Letters To The Editor

LETTERS TO THE EDITOR

September 01, 2006

Bush tries to rewrite history on Katrina

Instead of focusing on the facts about Hurricane Katrina one year later (dead bodies still in abandoned houses, much of New Orleans still without electricity, uncollected garbage and debris in the streets along with countless homeless people, among other horrors), the Bush regime has embarked on a public relations campaign intended to do what it does best - rewrite history ("Reflecting on Katrina," Aug. 30).

The reality is that the federal government's botched response to Hurricane Katrina exposed the fact that four years after 9/11, the Bush team was unable to keep us safe.

The ones who most needed the government's help were the ones Mr. Bush and his government forgot.

Mr. Bush has either forgotten or broken his promise to learn from the disaster and to renew the fight on poverty.

As we are all in this together, it is clear that the time has come for a change.

Bob Kneebone

Towson

Abuse of Palestinians undermines security

John Murphy's article on the Palestinian Authority brings a critical issue before the public but leaves out an important aspect of the story - the U.S. role in first encouraging free elections in Palestine and then reacting to their results by imposing economic sanctions on the elected government and on the Palestinian people ("Palestinian Authority is hobbled and broke," Aug. 25).

Instead of recognizing the legitimacy of Hamas as the chosen leadership of a democratic entity, the Bush administration showed its hypocrisy by labeling the leadership as terrorists and threatening the banks operating in Palestine if they continued providing normal financial services.

This action undid years of struggle to achieve financial transparency and accountability in the Palestinian Authority's finances.

Still worse is the economic hardship caused by U.S.-supported closures of Israeli-controlled crossings in and out of Palestinian areas. While rationalized on security grounds, these closures are used by the Israeli government to minimize the economic activity that supports the Palestinian people. This policy results in deaths from curable diseases and injuries, and an increase in disease and disability among the most vulnerable, including infants, children, women giving birth and the elderly and disabled.

There is no security for anyone in the face of injustice so profound and pervasive that it amounts to slow, cruel genocide against innocent Palestinians.

It is time for Americans to see the truth - that unquestioning support for Israel costs us the respect and friendship of the world and exposes us to increasing terrorist threats.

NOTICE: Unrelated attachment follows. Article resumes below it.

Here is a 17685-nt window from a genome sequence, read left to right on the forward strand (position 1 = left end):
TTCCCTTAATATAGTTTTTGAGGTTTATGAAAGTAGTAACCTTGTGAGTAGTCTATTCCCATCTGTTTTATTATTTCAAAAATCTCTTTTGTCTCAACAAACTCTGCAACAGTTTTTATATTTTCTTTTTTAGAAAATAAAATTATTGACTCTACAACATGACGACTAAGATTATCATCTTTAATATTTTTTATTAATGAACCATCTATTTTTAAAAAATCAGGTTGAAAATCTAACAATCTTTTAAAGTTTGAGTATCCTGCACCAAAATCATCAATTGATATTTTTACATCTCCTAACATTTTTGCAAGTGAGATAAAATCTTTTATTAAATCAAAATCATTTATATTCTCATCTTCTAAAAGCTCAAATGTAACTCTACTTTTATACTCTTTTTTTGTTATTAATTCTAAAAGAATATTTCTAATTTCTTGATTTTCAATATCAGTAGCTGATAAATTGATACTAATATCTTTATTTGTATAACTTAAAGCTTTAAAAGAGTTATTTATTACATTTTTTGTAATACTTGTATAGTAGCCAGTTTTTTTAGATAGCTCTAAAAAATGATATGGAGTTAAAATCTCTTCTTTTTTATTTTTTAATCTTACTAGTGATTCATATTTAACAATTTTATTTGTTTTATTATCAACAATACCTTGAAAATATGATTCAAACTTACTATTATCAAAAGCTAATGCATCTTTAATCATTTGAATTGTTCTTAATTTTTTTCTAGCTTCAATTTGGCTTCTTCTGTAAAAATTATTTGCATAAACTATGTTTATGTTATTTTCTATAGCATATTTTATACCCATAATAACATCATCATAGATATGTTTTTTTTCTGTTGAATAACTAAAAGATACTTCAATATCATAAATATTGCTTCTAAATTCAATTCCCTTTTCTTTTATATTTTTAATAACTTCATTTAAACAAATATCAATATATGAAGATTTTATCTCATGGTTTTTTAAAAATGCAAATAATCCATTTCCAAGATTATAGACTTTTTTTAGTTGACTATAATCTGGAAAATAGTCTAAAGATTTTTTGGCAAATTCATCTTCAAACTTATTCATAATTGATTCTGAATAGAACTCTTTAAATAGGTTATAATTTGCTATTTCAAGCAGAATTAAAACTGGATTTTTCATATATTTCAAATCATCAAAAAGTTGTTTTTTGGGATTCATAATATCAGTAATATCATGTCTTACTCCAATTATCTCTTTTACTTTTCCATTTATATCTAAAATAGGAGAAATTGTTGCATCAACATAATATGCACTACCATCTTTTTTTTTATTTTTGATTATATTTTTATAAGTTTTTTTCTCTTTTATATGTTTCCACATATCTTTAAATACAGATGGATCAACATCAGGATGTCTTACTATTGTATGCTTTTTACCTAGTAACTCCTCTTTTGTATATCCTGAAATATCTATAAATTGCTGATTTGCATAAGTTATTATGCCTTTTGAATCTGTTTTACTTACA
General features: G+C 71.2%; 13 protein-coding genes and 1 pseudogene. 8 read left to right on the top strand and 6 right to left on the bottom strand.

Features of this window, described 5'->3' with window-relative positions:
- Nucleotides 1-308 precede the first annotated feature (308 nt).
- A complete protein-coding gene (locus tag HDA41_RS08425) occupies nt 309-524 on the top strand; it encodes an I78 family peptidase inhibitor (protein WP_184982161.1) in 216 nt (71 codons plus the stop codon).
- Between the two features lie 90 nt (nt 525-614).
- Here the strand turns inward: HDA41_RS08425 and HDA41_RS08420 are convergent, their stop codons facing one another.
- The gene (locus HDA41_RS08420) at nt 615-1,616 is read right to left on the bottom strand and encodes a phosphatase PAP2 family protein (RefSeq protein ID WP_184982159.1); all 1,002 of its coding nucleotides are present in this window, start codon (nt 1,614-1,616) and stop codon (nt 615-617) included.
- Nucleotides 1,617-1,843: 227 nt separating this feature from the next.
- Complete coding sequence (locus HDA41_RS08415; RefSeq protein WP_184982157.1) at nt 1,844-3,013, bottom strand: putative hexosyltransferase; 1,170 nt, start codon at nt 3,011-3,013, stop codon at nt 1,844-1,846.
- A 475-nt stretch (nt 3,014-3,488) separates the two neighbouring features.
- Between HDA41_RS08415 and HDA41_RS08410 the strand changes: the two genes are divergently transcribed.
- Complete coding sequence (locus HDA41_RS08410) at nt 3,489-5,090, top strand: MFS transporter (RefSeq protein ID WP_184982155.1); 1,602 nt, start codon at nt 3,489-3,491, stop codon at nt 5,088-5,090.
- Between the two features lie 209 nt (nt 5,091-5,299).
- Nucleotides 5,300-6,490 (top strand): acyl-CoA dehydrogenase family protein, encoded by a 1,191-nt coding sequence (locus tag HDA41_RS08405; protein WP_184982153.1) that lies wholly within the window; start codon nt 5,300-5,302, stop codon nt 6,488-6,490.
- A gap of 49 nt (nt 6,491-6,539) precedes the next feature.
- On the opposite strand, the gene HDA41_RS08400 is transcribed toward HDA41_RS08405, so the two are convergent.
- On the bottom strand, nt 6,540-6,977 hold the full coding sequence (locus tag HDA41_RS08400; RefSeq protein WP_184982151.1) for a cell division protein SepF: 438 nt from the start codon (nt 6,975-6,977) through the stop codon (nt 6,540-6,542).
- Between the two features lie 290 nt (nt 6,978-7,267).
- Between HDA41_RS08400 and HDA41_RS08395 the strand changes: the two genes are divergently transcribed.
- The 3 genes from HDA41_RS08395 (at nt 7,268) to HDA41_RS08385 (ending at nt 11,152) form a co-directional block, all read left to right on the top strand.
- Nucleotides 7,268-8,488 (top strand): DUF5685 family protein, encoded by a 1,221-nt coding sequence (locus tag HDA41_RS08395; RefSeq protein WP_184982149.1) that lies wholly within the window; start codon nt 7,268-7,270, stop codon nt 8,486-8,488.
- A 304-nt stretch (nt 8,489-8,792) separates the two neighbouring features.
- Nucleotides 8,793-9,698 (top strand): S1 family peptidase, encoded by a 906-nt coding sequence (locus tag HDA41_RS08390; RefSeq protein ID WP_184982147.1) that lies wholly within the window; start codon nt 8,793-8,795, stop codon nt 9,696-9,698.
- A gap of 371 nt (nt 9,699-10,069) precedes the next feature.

Bea Dewing

Hyattsville

Appeasers overlook the Islamic threat

Like many of the peace-at-any-cost people in Israel, Trudy Rubin is ready to hand the knife to people who would happily cut her throat ("Negotiating with Iran may be our best hope," Opinion * Commentary, Aug. 25).

Perhaps she has no knowledge of history. But it seems to me that negotiations with Adolf Hitler in the last century were an astounding failure that led to a world war.

Yet Ms. Rubin posits that negotiating with an Islamo-fascist state such as Iran is a good idea.

Perhaps she didn't hear Iran's president say on multiple occasions that he would happily blow Israel off the map.

The democratic world needs to wake up to the fact that it is at war with Islamo-fascism.

Israel is the canary in the coal mine. By the time she stops singing, it maybe too late for the rest of us.

Meanwhile, capitulationists such as Ms. Rubin continue to ply us with absurd opinions that fly in the face of reality.

Edward K. Leventhal

Baltimore

Maybe it's Rumsfeld who's truly confused

It's almost amusing to hear Defense Secretary Donald H. Rumsfeld warn war critics about intellectual confusion ("Terrorists lie, Rumsfeld says," Aug. 29).

How intellectually confused is the administration that recognized an enemy in radical Islam and then attacked one of the few countries in the Middle East without a radical Islamic problem, thereby creating one?

Aaron Simon

Baltimore

Grading shell game hides real problem

The continuing stories and commentaries on the Baltimore public schools' change in minimum passing grades miss the real point.

This is a political shell game. It does not matter if we call a 60 or 70 a passing grade; what matters is what city students really know and have achieved relative to their contemporaries statewide and nationwide.

And with the possible exception of some specialized, selective schools, the city's schools in Baltimore are nowhere near on par with the public schools in the surrounding counties.

Does anyone seriously believe that grade of C in Baltimore is the same as a C in Howard, Frederick, or Montgomery counties?

Or that college admissions people don't know the difference between the academic achievement and expectations in the city and in higher-quality districts?

Grades are highly subjective, even within the same school.

It's time to stop playing word and number games.

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